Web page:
|Matthew Henry's Concise Commentary|
7:13-47 The two brazen pillars in the porch of the temple, some think, were to teach those that came to worship, to depend upon God only, for strength and establishment in all their religious exercises. Jachin, God will fix this roving mind. It is good that the heart be established with grace. Boaz, In him is our strength, who works in us both to will and to do. Spiritual strength and stability are found at the door of God's temple, where we must wait for the gifts of grace, in use of the means of grace. Spiritual priests and spiritual sacrifices must be washed in the laver of Christ's blood, and of regeneration. We must wash often, for we daily contract pollution. There are full means provided for our cleansing; so that if we have our lot for ever among the unclean it will be our own fault. Let us bless God for the fountain opened by the sacrifice of Christ for sin and for uncleanness.
Verse 19. - And the chapiters that were upon the top of the pillars [It is difficult to believe that these words, which are identical with those in vers. 16, 17,18, can refer to a different - a second and superposed capital (Rawlinson), or to the entablature (Fergusson)] were of lily work [i.e., bassirelievi in imitation of flowering lilies. Probably the bowl-shaped chapiter was treated as a fullblown lily, just as the capitals of Egyptian pillars took the form of the lotus. The molten sea was similarly treated (ver. 26). The lily (שׁוּשַׁן), from שׁוּשׁ), to be white), was undoubtedly an emblem of purity. Bahr observes that it may justly be named "the flower of the promised land," and that as the lotus was the religious flower of the Indian and Egyptian religions, so was the lily of the Jewish] in the porch [These words, בָּאוּלָם, are very obscure. Keil understands" as in the hall" (cf. κατὰ τὸ αὐλὰμ, LXX.) But that idea would have been expressed by כָּאוּלָם, and nothing is said elsewhere about any lily work in the porch (Bahr). Ewald, too, thinks the decoration of the porch is referred to, and holds that a description of this lily work must once have preceded this statement, though it is now wanting. Thenius, al. suppose them to refer to the position of the pillars within the porch, and the "four cubits" mentioned presently, they take to indicate the diameter of the capitals. Wordsworth would render "inside or toward the porch," and understands that the lily work was only on the inside of the pillars. It is, perhaps, impossible to arrive at any certain conclusion], four cubits. [This may either mean that of five cubits (which was the height of the entire capital), four, and these the upper four (ver. 22), were covered with lily work, while one cubit at the bottom of the capital was ornamented with chain-work or festeons - we can hardly believe that nets, chains, and lily work were all combined in the same space, or it may refer to the position of the pillars in the portico.]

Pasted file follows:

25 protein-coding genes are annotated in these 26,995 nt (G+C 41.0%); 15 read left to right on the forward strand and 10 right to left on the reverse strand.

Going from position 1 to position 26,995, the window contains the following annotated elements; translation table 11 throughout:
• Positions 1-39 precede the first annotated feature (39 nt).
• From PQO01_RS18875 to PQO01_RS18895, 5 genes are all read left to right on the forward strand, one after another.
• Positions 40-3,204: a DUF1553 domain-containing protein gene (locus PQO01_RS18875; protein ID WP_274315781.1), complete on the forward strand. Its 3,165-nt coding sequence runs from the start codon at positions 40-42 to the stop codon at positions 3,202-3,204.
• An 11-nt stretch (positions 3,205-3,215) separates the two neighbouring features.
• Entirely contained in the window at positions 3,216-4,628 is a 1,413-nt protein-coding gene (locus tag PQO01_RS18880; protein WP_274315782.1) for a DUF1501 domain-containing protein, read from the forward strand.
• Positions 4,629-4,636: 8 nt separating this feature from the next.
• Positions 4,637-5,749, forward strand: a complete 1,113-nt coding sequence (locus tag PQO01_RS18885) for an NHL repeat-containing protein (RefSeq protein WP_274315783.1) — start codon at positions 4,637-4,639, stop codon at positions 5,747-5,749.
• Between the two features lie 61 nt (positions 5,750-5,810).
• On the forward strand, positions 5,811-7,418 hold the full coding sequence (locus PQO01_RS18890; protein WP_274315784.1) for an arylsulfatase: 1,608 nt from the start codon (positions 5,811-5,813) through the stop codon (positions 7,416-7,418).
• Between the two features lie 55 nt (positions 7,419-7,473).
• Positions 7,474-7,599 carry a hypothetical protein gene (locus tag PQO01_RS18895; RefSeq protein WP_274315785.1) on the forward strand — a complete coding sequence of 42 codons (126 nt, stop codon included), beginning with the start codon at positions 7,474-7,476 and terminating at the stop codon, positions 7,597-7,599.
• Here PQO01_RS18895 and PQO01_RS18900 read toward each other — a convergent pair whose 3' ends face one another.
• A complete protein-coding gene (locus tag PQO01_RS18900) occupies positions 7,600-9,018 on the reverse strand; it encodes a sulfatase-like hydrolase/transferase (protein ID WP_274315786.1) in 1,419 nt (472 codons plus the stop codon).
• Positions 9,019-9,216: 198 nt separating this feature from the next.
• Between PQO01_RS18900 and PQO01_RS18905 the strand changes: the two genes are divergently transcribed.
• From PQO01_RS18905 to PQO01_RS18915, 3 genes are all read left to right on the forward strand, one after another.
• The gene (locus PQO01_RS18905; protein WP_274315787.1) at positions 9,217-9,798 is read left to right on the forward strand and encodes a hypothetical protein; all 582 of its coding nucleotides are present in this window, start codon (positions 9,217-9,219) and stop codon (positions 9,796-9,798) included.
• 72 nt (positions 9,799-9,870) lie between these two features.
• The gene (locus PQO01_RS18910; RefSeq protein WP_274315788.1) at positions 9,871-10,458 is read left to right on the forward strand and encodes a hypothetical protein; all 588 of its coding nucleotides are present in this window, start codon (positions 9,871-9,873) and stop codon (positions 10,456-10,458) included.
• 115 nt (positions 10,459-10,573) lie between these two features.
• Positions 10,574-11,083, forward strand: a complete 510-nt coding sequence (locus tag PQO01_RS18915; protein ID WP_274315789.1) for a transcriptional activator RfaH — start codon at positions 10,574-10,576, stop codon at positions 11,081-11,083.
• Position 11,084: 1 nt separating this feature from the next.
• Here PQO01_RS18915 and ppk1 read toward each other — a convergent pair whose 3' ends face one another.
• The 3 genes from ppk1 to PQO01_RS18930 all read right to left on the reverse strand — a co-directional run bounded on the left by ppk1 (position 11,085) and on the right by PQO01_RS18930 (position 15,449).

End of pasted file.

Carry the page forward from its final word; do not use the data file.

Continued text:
Gill's Exposition of the Entire Bible
And the chapiters that were upon the top of the pillars were of lily work in the porch,.... Or such as was in the porch of the temple; the work was like that wrought in the form of the flower of lilies open:
four cubits; of the five cubits of which the chapiters consisted, four of them were of lily work, the two rows of pomegranates taking up the other; though Dr. Lightfoot (o) thinks, that at the head of the pillar was a border or circle of lily work, that stood out four cubits under the chapiter, into and along the porch; a four cubit circle, after the manner of a spread lily.
(o) Prospect of the Temple, c. 13. sect. 2. p. 1075.
Jamieson-Fausset-Brown Bible Commentary
19. lily work—beautiful ornaments, resembling the stalks, leaves, and blossoms of lilies—of large dimensions, as suited to the height of their position.
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